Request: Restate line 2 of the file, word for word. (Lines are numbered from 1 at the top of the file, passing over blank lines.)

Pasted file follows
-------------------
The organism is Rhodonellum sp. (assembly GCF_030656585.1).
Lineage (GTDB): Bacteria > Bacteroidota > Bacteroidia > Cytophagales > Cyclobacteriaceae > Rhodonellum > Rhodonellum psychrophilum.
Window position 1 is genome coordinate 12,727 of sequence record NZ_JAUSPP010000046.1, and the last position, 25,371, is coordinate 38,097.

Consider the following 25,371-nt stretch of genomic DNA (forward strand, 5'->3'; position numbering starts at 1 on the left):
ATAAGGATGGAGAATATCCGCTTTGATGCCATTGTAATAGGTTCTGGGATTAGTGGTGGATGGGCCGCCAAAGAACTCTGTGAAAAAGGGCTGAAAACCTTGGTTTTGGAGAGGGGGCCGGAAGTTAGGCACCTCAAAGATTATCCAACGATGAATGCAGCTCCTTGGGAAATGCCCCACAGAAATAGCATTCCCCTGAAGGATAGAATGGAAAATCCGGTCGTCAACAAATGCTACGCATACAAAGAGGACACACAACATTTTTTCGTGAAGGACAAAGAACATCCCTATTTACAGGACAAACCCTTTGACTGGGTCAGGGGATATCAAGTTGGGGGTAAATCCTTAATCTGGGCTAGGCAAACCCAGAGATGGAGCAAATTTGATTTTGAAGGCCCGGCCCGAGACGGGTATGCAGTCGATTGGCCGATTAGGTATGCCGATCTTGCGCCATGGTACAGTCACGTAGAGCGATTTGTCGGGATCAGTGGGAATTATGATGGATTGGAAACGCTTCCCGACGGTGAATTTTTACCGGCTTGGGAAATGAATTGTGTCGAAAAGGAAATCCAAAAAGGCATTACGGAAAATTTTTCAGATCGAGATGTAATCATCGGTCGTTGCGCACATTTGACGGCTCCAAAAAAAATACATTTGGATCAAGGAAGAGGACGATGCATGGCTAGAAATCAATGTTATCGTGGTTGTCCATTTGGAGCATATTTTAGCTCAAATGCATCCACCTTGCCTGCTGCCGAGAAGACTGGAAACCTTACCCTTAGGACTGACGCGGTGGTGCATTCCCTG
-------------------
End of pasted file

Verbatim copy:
Lineage (GTDB): Bacteria > Bacteroidota > Bacteroidia > Cytophagales > Cyclobacteriaceae > Rhodonellum > Rhodonellum psychrophilum.